The U.S. Census Bureau will release its annual report, “Income and Poverty in the United States,” on Tuesday this week. The report summarizes results from the March edition of the Current Population Survey and presents a wealth of information on the income of individuals and families in the United States. This report is also of interest because it contains an official estimate of inequality in the United States by the Census Bureau, one of the few official estimates that the federal government publishes. Unfortunately, the Census Bureau estimate suffers from several flaws and highlights the urgent need for a better official measurement of inequality.
Figure 1 shows the historical trend line of the Census Bureau’s estimate of the percent of total income held by the top 5 percent of the population. The trend jumped in the early 1990s but has been relatively steady since then and currently shows the top 5 percent earning about 22 percent of all income. But this is a severe underestimate. Figure 1 also shows the estimates made in the Distributional National Accounts dataset constructed by the economists Thomas Piketty, Emmanuel Saez, and Gabriel Zucman. Their work, which incorporates far more accurate tax data and makes several other improvements on the Census estimate, shows that the income share of the top 5 percent has risen steadily and is now about 36 percent of all income.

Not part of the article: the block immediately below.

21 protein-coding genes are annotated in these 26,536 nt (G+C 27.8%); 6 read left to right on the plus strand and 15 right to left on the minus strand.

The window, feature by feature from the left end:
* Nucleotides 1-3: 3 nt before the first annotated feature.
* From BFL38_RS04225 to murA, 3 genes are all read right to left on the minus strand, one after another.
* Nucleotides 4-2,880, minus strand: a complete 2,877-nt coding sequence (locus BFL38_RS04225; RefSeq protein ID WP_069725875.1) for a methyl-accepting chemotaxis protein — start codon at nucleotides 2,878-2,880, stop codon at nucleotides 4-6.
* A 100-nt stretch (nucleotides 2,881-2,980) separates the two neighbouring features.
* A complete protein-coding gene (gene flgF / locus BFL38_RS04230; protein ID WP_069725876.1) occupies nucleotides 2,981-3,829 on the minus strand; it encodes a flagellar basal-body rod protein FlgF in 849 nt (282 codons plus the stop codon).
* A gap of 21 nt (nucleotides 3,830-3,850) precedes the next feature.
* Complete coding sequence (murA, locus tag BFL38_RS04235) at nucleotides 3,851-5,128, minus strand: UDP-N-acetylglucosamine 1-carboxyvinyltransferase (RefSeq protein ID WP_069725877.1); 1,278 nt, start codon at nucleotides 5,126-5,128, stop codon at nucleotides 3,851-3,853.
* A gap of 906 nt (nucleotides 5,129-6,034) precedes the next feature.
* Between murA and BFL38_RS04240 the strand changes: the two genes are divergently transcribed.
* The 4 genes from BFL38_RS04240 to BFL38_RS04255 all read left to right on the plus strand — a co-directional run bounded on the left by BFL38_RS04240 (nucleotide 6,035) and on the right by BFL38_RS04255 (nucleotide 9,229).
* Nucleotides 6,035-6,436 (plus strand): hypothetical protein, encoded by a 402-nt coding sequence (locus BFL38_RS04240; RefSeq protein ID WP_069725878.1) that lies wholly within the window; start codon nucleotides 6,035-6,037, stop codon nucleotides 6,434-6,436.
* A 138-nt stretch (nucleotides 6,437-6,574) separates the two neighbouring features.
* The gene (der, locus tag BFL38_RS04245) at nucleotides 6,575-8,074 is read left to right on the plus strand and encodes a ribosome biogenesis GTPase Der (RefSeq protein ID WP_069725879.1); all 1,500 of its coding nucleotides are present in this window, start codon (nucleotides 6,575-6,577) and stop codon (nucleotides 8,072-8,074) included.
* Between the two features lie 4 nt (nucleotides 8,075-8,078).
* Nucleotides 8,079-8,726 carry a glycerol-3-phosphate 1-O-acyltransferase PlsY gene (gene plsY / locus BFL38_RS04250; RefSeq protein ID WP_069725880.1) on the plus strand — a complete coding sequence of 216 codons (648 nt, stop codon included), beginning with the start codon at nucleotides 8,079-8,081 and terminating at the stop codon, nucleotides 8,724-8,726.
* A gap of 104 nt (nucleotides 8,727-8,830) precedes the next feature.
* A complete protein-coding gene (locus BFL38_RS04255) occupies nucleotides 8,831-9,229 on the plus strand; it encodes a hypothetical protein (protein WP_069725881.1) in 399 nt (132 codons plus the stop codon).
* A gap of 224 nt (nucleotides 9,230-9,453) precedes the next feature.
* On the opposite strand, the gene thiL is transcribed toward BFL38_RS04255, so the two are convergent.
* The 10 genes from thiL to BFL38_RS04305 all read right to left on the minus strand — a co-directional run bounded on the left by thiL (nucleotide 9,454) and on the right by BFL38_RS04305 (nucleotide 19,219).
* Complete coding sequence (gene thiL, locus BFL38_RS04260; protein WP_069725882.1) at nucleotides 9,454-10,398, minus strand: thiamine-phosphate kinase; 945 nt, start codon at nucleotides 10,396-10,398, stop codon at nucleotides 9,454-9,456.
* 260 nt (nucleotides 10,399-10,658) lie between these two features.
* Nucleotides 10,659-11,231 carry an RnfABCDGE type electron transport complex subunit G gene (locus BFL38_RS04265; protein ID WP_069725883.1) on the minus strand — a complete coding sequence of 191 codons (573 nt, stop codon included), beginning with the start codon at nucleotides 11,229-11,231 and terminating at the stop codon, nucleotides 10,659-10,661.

It’s not only that official estimates get the overall level of inequality wrong. The trend of the Census estimates is also misleading, showing little change over the past two decades. As policymakers start to consider ways to reduce inequality in the United States, accurate measurement of the phenomenon is more important than ever. We can’t evaluate the efficacy of anti-inequality policy if our official measurements of inequality don’t reflect the correct level or trend.
The Distributional National Accounts estimates were constructed entirely from datasets that are produced by the U.S. government, so creating better measures is possible. Poor intra-agency data sharing is largely responsible for the current state of affairs. U.S. code prevents most agencies from handling tax data, so agencies that have an interest in tracking the distribution of wealth are unable to do so. Congress should consider revising these restrictions. The Commission on Evidence-Based Policymaking, a bipartisan effort by Congress, suggested exactly this in their final report. Now Congress must act.